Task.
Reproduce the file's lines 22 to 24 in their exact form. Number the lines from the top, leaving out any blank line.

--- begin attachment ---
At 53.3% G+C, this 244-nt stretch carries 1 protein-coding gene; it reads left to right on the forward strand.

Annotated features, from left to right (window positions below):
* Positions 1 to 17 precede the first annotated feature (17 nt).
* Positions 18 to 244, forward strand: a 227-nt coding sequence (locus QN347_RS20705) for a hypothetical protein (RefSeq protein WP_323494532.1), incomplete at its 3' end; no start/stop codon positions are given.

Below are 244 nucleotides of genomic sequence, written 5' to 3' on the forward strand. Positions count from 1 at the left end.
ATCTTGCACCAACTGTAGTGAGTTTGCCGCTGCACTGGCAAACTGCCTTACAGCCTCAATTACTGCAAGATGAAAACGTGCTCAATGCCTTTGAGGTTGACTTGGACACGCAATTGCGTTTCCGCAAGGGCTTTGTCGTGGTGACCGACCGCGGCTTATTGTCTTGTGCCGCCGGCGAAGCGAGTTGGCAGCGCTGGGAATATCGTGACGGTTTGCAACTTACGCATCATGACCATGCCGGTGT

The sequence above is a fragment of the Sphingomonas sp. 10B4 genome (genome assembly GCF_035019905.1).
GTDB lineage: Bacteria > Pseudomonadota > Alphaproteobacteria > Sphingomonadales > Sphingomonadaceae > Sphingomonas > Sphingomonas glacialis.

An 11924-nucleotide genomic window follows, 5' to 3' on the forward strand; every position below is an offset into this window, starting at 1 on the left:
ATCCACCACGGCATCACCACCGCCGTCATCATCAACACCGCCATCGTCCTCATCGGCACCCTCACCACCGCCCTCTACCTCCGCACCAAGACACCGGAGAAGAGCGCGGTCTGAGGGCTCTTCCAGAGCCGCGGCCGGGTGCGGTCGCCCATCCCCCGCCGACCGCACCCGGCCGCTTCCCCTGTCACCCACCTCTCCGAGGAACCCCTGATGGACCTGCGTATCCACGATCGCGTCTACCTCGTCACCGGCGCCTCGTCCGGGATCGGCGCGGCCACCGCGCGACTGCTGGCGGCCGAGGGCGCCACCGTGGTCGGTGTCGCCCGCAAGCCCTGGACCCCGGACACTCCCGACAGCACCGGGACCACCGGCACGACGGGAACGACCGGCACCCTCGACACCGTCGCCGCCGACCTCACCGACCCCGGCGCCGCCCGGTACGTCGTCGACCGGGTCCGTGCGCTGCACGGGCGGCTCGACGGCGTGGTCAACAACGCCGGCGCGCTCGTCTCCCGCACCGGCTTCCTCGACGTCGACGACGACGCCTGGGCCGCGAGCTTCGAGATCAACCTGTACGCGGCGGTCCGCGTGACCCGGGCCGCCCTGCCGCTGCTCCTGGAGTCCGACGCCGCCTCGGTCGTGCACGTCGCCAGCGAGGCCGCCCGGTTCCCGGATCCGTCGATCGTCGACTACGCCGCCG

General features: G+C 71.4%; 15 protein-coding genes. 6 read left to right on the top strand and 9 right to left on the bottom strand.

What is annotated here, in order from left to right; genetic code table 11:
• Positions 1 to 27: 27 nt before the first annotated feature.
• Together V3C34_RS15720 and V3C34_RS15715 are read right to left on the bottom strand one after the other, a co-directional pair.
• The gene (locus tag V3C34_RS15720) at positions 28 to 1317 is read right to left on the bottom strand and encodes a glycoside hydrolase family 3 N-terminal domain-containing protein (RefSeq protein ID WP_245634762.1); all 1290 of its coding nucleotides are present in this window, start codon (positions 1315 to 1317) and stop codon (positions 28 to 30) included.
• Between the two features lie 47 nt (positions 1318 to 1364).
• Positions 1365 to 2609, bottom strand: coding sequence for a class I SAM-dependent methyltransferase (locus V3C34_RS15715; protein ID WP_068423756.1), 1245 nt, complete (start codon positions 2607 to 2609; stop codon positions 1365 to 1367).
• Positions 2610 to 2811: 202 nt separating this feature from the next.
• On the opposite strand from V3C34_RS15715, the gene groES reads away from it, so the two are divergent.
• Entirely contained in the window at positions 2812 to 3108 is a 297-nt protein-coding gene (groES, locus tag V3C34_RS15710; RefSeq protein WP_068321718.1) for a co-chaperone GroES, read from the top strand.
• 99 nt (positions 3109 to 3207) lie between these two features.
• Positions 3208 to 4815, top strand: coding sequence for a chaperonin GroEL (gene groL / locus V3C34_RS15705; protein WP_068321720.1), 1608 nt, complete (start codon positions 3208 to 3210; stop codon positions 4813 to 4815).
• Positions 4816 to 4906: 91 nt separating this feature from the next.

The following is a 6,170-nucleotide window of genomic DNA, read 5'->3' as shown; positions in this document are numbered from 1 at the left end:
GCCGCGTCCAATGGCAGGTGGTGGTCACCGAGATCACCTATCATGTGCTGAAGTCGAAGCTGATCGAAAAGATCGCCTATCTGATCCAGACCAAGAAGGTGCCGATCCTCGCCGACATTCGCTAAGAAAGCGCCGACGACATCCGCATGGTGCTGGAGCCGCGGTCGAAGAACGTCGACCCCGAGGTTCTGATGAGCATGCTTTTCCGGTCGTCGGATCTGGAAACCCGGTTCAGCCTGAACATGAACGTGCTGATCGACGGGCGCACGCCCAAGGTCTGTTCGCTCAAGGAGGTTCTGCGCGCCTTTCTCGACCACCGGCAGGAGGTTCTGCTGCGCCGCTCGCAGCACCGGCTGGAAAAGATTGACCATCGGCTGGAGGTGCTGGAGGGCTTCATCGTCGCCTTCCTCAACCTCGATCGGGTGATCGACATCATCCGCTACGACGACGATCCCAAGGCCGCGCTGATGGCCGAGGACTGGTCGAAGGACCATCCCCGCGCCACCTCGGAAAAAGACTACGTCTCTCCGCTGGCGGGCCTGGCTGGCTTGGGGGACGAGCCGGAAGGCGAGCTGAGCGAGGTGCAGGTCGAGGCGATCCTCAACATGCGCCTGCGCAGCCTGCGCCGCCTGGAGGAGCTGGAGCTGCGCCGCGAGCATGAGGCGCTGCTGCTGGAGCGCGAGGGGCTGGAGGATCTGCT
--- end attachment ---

• Positions 3208 to 4815, top strand: coding sequence for a chaperonin GroEL (gene groL / locus V3C34_RS15705; protein WP_068321720.1), 1608 nt, complete (start codon positions 3208 to 3210; stop codon positions 4813 to 4815).
• Positions 4816 to 4906: 91 nt separating this feature from the next.

The following is a 6,170-nucleotide window of genomic DNA, read 5'->3' as shown; positions in this document are numbered from 1 at the left end: